The headlong rush to the cloud continues to accelerate, promising increased efficiency, flexibility and security, but CSOs are not off the hook when it comes to fortifying the privacy and security of their sensitive data.
During the past five years, cloud and security have been generally siloed, but more recently they’ve begun to converge as cloud and hybrid cloud infrastructures have grown in popularity. Partnerships with AWS or Microsoft do provide a high level of security, but often the most common vulnerabilities are on the company side.
During a cloud migration, it’s critical to remember that the security protocols that work in the enterprise will not necessarily work in the cloud. A strong security posture will include elements of people, process(s) and technology, and it’s often the “people” and “process” categories that companies often miss during a cloud migration.
Cloud providers like Microsoft Azure and Amazon Web Services have brought cloud computing to the next level. Each cloud provider brings its own unique set of security capabilities to help prevent perimeter breaches and compromise.
Would you believe that this state of the art security is inherently flawed? The technology is solid but the people and processes are where the real concerns exist; especially when migrating from your datacenter to the cloud.
Most businesses start with taking a few applications to the cloud; perhaps they are “home grown” developed applications using open standards. Traditionally these applications have been protected behind the corporate firewall and were only accessible once authenticated or when behind the companies four walls. You decide you want to make the applications more accessible and easier to use and begin hosting them in the cloud.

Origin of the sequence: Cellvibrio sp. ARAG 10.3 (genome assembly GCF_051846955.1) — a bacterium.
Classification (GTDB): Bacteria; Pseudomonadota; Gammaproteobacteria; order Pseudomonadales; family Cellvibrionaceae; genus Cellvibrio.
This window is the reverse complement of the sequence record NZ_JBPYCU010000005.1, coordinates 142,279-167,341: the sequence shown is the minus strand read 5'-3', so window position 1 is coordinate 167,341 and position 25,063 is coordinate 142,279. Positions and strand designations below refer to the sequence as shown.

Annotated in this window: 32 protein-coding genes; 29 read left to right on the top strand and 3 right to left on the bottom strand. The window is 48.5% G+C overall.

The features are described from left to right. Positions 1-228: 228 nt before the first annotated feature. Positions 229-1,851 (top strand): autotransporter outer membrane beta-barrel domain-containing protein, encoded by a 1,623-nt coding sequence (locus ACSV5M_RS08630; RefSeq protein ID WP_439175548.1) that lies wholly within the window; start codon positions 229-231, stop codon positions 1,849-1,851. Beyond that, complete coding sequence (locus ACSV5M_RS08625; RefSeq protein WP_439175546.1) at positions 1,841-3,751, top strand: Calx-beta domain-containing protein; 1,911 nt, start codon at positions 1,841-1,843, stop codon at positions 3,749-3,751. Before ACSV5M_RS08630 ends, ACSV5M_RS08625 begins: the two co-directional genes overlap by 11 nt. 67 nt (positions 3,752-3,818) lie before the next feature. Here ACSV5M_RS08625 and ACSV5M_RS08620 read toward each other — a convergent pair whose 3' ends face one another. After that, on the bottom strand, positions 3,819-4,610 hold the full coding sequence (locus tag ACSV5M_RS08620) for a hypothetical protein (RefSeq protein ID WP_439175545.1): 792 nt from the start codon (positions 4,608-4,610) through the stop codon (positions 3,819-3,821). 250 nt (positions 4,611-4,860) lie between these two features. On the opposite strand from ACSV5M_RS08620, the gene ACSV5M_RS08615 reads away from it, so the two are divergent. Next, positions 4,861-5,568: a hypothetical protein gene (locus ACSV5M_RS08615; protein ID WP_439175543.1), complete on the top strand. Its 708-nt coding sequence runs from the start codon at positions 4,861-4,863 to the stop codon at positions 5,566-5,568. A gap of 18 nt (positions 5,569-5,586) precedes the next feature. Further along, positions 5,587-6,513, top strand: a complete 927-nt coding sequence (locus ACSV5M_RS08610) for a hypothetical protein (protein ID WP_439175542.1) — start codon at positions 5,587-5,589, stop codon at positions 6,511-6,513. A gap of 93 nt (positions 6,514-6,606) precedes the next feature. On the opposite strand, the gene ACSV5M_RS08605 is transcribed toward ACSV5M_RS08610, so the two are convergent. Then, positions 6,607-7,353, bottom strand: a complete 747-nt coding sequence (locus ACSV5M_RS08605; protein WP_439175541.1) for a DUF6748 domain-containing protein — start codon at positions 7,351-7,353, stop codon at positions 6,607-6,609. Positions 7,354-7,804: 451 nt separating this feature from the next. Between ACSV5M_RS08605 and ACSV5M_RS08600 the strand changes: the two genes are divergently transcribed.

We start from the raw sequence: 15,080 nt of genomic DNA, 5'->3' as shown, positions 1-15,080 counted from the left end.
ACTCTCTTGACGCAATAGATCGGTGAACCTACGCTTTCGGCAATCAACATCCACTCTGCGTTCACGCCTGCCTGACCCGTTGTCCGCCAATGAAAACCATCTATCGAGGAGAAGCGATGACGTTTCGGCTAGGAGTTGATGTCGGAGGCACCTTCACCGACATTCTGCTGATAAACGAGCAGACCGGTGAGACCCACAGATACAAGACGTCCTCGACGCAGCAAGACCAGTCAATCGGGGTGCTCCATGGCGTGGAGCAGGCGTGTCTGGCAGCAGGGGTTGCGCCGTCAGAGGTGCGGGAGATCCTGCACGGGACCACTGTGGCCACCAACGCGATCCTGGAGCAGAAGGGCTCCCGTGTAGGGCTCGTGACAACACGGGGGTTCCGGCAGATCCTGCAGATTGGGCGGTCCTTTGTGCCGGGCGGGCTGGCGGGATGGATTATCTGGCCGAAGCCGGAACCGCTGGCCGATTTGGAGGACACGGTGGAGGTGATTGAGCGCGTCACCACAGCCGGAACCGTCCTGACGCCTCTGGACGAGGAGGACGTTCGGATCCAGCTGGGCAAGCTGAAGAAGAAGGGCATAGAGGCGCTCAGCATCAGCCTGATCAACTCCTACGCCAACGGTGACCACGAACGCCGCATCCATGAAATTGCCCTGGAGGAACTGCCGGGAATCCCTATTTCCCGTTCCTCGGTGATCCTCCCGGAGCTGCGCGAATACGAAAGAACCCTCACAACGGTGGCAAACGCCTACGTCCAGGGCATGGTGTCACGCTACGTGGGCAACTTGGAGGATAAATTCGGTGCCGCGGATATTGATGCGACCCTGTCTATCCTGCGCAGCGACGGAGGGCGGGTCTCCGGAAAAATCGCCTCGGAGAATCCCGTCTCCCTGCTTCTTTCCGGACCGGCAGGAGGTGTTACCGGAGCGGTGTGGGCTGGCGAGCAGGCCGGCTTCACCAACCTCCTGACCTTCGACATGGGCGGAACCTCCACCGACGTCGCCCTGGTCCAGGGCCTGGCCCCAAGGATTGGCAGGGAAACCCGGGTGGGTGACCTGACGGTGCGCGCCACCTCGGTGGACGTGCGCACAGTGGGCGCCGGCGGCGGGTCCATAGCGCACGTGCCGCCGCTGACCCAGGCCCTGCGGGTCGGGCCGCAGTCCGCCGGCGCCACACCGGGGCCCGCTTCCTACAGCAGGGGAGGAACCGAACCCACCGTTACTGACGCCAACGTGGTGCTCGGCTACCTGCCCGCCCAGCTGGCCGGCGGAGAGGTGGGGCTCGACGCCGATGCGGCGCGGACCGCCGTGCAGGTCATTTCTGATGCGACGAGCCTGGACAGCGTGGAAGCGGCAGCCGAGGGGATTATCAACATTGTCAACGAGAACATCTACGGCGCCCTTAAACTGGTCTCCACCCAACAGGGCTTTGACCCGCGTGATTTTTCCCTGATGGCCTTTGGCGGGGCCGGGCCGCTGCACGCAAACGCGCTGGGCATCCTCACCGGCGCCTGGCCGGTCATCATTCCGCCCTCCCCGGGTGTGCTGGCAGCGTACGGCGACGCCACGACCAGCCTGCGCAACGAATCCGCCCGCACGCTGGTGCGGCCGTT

When you take an application to the cloud you need to adopt different standards for vulnerability detection and management. Many applications are insecure by default since a security as code methodology was never adopted. Imagine how many backdoors potentially exist in the code or protocols themselves, even with a great and secure authentication and authorisation mechanism.
Before taking an application to the cloud, double down on assessing the application for potential vulnerabilities. Applications, however, are not the worst of your worries.
To help put things in context, imagine the simple scenario of remote access. Best practice in an on-premise data centre is to disable remote access to servers, especially to traffic coming from the internet. Management of servers is often left to virtualisation consoles, which are unavailable to cloud hosts like Azure and AWS. We are left with traditional remote access protocols which are not inherently insecure. The problem is security is only effective when layered appropriately.
Lets say you have an employee that uses the same password for everything, or perhaps your IT department neglected to close remote access to a server that was migrated to the cloud. For the record, this happens all the time. Just one workload out of hundreds is enough. It is guaranteed that an attacker will find the open port and use stolen credentials to begin brute forcing the protocol until they gain access. Once access has been obtained, the attacker will attempt to elevate privileges, laterally move through the environment and establish command and control.
Generally, before being taken to the cloud, applications go through vulnerability scanning. As a best practice, most businesses only allow administrator accounts that are unique and controlled with multi-factor authentication to remote access servers and applications.
The point to remember is that most environments are very complex and without clearly defined processes, a step will get missed. People make mistakes and leveraging processes gives them something to follow that reduces error. In fact, businesses should automate processes as often as possible to limit the possibility of compromise.
Original Story Source: Infosecurity Group